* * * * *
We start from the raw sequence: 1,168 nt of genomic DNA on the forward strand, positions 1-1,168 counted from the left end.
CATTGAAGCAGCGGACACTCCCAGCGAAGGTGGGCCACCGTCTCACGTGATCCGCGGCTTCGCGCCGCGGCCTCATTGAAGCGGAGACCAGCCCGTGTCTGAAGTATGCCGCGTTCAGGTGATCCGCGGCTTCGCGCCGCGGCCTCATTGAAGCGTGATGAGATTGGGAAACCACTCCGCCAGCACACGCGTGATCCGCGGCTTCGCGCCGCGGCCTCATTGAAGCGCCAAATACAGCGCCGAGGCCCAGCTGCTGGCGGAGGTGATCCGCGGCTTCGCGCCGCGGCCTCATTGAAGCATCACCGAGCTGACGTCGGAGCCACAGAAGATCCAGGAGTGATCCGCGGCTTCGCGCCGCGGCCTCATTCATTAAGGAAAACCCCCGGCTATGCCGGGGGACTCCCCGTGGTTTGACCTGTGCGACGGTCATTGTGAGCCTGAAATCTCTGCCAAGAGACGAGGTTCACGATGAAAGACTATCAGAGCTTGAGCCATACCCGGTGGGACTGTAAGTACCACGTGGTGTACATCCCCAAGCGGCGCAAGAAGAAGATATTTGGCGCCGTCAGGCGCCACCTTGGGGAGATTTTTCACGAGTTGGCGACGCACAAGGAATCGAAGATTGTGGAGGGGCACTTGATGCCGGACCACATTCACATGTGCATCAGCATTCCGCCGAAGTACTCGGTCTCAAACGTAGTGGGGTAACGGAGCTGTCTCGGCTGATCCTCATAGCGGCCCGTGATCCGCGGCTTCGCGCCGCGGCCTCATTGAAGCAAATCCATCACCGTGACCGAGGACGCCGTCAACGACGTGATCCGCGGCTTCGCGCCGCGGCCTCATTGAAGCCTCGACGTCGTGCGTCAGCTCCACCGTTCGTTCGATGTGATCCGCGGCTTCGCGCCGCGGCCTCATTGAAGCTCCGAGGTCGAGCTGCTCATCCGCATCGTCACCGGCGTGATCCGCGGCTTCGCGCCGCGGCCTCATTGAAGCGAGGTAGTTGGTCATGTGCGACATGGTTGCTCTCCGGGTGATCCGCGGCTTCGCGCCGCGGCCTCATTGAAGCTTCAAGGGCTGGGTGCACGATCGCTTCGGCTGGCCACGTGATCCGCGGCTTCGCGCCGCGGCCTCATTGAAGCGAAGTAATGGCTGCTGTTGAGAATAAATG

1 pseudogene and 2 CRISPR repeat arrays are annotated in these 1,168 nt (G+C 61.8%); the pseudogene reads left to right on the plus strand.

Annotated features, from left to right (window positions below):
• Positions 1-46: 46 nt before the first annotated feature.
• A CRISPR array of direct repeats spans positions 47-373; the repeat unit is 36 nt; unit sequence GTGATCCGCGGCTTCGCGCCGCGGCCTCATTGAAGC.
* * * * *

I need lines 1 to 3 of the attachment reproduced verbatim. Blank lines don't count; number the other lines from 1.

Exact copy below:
We start from the raw sequence: 1,168 nt of genomic DNA on the forward strand, positions 1-1,168 counted from the left end.
CATTGAAGCAGCGGACACTCCCAGCGAAGGTGGGCCACCGTCTCACGTGATCCGCGGCTTCGCGCCGCGGCCTCATTGAAGCGGAGACCAGCCCGTGTCTGAAGTATGCCGCGTTCAGGTGATCCGCGGCTTCGCGCCGCGGCCTCATTGAAGCGTGATGAGATTGGGAAACCACTCCGCCAGCACACGCGTGATCCGCGGCTTCGCGCCGCGGCCTCATTGAAGCGCCAAATACAGCGCCGAGGCCCAGCTGCTGGCGGAGGTGATCCGCGGCTTCGCGCCGCGGCCTCATTGAAGCATCACCGAGCTGACGTCGGAGCCACAGAAGATCCAGGAGTGATCCGCGGCTTCGCGCCGCGGCCTCATTCATTAAGGAAAACCCCCGGCTATGCCGGGGGACTCCCCGTGGTTTGACCTGTGCGACGGTCATTGTGAGCCTGAAATCTCTGCCAAGAGACGAGGTTCACGATGAAAGACTATCAGAGCTTGAGCCATACCCGGTGGGACTGTAAGTACCACGTGGTGTACATCCCCAAGCGGCGCAAGAAGAAGATATTTGGCGCCGTCAGGCGCCACCTTGGGGAGATTTTTCACGAGTTGGCGACGCACAAGGAATCGAAGATTGTGGAGGGGCACTTGATGCCGGACCACATTCACATGTGCATCAGCATTCCGCCGAAGTACTCGGTCTCAAACGTAGTGGGGTAACGGAGCTGTCTCGGCTGATCCTCATAGCGGCCCGTGATCCGCGGCTTCGCGCCGCGGCCTCATTGAAGCAAATCCATCACCGTGACCGAGGACGCCGTCAACGACGTGATCCGCGGCTTCGCGCCGCGGCCTCATTGAAGCCTCGACGTCGTGCGTCAGCTCCACCGTTCGTTCGATGTGATCCGCGGCTTCGCGCCGCGGCCTCATTGAAGCTCCGAGGTCGAGCTGCTCATCCGCATCGTCACCGGCGTGATCCGCGGCTTCGCGCCGCGGCCTCATTGAAGCGAGGTAGTTGGTCATGTGCGACATGGTTGCTCTCCGGGTGATCCGCGGCTTCGCGCCGCGGCCTCATTGAAGCTTCAAGGGCTGGGTGCACGATCGCTTCGGCTGGCCACGTGATCCGCGGCTTCGCGCCGCGGCCTCATTGAAGCGAAGTAATGGCTGCTGTTGAGAATAAATG

1 pseudogene and 2 CRISPR repeat arrays are annotated in these 1,168 nt (G+C 61.8%); the pseudogene reads left to right on the plus strand.